President-elect Donald Trump’s nominee to lead America’s military said he believed Russian President Vladimir Putin sought to “break” the US-NATO alliance and that any talks with Russia should be “realistic,” statements at odds with Trump’s praise for the Russian leader.
“I have very modest expectations of areas of cooperation with Mr. Putin,” retired Marine Gen. James Mattis told the Senate Armed Services Committee Thursday during his confirmation hearing.
Mattis’ remarks were a departure from Trump, who has said he can work with Russia and has questioned the value of the NATO alliance.
“NATO from my perspective, and I served once as the NATO alliance supreme allied commander, is the most successful military alliance in modern world history, maybe ever,” Mattis said.
Mattis’ distrust of Russia, however, was inline with much of the nominated national security team.
Mike Pompeo, Trump’s pick for CIA director, said in another Thursday hearing that Russia had "reasserted itself aggressively, invading and occupying Ukraine, threatening Europe, and doing nothing to aid in the destruction and defeat of ISIS."
Earlier this week, Secretary of State nominee Rex Tillerson said the U.S. need to take an aggressive stance toward Russia.
Mattis sought to reassure senators that a Trump administration would damage the NATO alliance, telling them that he spoke to Trump and the president-elect was “open” to new ideas.
“I am confident the president-elect expects us to live up to our word” including on NATO alliance, Mattis said.
“I hope you are right,” Sen. Bill Nelson said in response.
If confirmed, Mattis, 66, would be the first battlefield commander to head the civilian-led department. He retired abruptly in 2013 while he was commander of U.S. Central Command, which is responsible for U.S. operations in the Middle East and Afghanistan, after a disagreement with the Obama administration over Iran.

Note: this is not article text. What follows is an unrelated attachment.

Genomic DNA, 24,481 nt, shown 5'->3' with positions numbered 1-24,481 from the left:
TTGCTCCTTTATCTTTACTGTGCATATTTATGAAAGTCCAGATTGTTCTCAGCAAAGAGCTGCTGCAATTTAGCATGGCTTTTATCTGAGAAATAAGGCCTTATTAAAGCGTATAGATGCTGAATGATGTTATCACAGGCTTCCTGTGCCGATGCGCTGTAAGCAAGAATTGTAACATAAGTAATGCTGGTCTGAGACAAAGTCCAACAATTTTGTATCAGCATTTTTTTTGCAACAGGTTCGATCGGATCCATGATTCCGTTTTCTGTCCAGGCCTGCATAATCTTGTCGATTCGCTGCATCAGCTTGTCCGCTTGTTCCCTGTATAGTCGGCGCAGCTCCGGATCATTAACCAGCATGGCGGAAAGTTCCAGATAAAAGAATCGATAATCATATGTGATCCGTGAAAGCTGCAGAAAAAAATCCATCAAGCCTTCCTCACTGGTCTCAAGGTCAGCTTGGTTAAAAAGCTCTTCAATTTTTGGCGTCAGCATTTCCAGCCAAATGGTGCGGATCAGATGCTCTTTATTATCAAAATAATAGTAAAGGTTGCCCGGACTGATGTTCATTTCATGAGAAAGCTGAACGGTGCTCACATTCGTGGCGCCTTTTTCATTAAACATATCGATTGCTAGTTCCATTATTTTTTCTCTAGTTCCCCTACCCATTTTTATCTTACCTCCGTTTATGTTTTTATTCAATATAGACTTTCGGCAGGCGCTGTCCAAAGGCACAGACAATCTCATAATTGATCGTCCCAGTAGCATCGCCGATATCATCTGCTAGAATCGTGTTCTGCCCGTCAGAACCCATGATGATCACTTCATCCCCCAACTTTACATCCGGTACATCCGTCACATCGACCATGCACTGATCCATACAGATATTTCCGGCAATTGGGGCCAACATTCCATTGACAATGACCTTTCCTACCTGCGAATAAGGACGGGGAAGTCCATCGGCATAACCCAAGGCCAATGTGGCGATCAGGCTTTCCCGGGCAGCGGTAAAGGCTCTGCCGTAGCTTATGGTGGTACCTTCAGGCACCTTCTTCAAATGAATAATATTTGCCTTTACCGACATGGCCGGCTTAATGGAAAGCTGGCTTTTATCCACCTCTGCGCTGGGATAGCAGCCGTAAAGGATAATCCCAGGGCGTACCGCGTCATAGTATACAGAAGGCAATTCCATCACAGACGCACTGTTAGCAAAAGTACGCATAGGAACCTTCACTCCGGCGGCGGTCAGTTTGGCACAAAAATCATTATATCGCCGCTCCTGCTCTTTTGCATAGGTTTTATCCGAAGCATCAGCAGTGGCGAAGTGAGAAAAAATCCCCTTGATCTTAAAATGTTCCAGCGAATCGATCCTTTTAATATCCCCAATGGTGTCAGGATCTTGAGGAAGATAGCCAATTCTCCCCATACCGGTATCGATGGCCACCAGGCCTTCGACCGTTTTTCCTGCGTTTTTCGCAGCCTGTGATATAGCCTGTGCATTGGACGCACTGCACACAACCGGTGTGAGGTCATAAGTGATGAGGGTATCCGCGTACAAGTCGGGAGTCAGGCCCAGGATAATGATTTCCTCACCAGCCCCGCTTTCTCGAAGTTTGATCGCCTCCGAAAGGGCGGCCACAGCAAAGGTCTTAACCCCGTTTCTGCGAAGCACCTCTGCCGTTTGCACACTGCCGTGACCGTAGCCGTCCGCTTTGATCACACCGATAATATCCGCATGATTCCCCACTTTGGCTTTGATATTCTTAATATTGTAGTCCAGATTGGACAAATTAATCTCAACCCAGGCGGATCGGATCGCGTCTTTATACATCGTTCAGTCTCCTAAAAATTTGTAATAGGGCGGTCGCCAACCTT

Immediately after his hearing, the Senate voted 24-3 to give the general, who wore the uniform for four decades, a “one-time waiver” to serve even though he has not been out of uniform for seven years, as the 1947 law that created the Defense Department spelled out for any former officer to serve as secretary.
While other confirmation hearings have been contentious, with repeated interruptions by protesters and aggressive questions from senators, Mattis’s quick two-hour hearing was subdued. This time in a suit, and not a uniform, Mattis sought to take the tone of a manager, not a warrior. At times he succeeded, like when he spoke about cyber security, calling for a policy that works across government agencies. But when it came to matters like women in combat, he sounded more like a general ducking politics.
While he said he had “no plans to oppose women in any aspect of the military,” he stopped short of embracing all combat positions now open to women, which he has publicly opposed.
“My priorities as Secretary of Defense will be to strengthen military readiness, strengthen our alliances in league with our diplomatic partners, and bring business reforms to the Department of Defense,” he said.
He said he would not have signed the Iran deal and that thought it was worth considering ramping up the assault plan to retake the Syrian city of Raqqa, the capital for the self-proclaimed Islamic State.
The popular commander, who is known as much for his love of language as battlefield planning, said he never planned to come back into government until he received a call from New York. But duty called.
Known as a prolific reader who likes to coin maxims, he found a way to use the word atavistic to respond to a question from Texas Sen. Ted Cruz.
And when Sen. Elizabeth Warren asked Mattis about what issues he would speak his mind about when inside the Trump cabinet. He said all of them.
If confirmed by the Senate, Mattis would become the nation’s 26th Defense chief in the department’s 69-year history.